The course provides both basic and advanced knowledge in reinforcement learning across three core skills: theory, implementation, and evaluation. Students will learn the fundamentals of both tabular reinforcement learning and deep reinforcement learning, and will gain experience in designing and implementing these methods for practical applications.
Specifically, students will:
- Learn the theoretical foundations of reinforcement learning (Markov decision processes & dynamic programming).
- Learn the algorithmic foundations of reinforcement learning (temporal difference and Monte-Carlo learning).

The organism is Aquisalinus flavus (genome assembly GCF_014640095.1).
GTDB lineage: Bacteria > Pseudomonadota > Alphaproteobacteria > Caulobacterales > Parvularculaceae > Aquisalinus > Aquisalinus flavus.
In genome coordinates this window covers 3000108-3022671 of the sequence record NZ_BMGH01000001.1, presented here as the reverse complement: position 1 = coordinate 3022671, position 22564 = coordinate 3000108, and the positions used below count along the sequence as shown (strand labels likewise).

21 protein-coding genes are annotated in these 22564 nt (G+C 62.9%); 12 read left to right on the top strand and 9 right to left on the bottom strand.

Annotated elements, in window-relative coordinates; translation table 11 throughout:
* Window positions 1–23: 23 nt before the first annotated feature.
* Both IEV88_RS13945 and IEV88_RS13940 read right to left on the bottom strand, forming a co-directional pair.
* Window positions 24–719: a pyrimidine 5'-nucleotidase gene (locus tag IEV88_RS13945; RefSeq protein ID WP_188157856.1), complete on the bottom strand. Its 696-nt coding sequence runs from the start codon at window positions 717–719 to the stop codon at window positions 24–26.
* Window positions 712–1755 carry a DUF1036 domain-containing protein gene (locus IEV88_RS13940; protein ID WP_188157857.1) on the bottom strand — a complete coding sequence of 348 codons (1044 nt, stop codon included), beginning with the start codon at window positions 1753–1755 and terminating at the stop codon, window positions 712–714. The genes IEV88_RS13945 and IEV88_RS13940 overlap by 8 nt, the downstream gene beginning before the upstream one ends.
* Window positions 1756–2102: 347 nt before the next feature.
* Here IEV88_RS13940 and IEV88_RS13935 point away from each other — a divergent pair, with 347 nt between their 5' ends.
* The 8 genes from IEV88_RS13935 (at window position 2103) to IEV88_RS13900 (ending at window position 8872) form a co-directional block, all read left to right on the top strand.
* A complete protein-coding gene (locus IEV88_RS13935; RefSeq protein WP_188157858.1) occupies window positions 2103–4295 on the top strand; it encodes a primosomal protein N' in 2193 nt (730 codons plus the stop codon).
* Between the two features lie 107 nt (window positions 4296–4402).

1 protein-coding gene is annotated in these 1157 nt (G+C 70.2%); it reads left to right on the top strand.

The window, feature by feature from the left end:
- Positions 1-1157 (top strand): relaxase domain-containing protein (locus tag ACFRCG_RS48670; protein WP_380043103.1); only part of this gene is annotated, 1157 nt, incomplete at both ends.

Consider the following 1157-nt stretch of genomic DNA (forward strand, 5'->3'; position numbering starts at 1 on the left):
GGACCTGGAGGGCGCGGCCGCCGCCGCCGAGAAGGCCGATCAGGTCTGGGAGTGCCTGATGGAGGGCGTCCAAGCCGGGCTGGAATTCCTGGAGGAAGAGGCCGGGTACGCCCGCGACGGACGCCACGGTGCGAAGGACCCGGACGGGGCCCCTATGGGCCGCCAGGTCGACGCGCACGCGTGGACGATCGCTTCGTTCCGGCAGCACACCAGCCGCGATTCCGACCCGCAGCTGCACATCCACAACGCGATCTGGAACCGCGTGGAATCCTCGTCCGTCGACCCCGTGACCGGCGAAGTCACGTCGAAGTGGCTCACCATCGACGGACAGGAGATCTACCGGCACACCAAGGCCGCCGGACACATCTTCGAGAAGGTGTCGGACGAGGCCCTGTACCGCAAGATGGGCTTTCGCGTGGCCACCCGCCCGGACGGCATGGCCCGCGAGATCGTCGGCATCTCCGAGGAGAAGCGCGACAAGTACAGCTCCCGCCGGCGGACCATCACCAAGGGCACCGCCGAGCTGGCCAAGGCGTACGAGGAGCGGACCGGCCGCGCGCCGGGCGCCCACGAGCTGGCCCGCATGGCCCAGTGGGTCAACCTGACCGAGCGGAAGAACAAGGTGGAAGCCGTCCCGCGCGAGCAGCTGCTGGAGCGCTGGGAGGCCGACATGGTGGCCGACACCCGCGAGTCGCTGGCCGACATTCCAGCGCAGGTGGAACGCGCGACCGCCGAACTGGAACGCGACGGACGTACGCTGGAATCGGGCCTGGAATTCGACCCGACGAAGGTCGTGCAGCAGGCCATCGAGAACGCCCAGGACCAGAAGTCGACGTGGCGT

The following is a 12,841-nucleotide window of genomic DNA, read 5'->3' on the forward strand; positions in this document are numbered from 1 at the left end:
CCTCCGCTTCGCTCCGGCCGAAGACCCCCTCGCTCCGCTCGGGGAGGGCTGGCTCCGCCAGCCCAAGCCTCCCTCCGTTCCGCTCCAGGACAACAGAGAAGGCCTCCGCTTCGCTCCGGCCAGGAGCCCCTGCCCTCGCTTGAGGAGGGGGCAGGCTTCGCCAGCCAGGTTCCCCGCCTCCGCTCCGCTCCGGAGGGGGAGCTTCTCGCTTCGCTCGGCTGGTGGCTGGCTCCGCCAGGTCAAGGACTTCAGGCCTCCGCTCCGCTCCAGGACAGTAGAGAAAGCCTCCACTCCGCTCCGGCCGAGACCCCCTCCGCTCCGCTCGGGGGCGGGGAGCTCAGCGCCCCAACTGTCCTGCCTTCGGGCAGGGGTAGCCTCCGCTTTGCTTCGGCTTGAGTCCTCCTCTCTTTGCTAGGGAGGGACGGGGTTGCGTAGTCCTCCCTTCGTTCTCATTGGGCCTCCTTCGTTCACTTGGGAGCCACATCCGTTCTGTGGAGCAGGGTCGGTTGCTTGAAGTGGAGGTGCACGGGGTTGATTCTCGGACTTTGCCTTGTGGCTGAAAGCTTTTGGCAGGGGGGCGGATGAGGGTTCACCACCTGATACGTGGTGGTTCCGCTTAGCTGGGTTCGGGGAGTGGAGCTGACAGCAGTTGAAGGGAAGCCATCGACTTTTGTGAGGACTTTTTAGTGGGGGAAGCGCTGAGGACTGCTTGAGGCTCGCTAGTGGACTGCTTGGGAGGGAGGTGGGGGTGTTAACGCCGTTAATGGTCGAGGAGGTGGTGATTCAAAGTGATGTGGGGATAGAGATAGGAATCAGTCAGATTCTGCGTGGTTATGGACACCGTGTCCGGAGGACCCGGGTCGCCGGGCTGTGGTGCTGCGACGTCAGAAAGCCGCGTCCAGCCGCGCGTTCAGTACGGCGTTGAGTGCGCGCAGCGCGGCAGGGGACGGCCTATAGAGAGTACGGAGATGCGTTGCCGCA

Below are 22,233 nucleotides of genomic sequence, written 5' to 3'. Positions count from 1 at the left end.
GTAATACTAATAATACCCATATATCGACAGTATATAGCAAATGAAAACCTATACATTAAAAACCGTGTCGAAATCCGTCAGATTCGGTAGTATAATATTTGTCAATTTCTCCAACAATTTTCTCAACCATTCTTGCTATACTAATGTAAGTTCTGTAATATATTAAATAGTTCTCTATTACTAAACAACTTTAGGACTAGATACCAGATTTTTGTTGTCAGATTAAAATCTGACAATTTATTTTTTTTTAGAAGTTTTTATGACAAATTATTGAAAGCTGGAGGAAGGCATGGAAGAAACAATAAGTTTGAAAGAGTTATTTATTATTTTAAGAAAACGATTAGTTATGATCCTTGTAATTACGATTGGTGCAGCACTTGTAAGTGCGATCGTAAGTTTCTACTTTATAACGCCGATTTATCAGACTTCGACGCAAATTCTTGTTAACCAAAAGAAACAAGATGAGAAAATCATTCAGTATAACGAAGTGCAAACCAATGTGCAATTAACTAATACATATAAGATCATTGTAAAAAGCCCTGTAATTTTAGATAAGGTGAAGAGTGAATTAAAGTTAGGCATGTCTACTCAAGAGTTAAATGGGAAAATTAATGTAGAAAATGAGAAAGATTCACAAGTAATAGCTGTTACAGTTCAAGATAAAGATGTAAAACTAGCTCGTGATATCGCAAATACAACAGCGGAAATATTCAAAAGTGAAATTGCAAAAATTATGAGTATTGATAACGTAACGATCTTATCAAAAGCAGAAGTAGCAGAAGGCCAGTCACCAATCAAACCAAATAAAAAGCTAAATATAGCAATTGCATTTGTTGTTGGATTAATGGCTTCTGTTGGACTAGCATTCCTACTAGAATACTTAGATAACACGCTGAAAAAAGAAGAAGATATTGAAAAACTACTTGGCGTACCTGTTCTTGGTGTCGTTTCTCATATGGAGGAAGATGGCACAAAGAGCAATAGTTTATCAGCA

- Gain experience in framing low-dimensional problems and implementing solutions using tabular reinforcement learning.
- Learn about the motivation behind deep reinforcement learning and its relevance to high-dimensional applications, such as playing video games, and robotics.
- Discover the state-of-the-art deep reinforcement learning algorithms such as Deep Q Networks (DQN), Proximal Policy Optimisation (PPO), and Soft Actor Critic (SAC).
- Implement and experiment with a range of different deep reinforcement learning algorithms in Python and PyTorch, and learn how to visualise and evaluate their performance.
Upon completion of this module, students should be able to:
- Describe the core principles of autonomous systems learning.
- Calculate mathematical solutions to problems using reinforcement learning theory.
- Compare and contrast a range of reinforcement learning approaches.
- Propose solutions to decision making problems using knowledge of the state-of-the-art.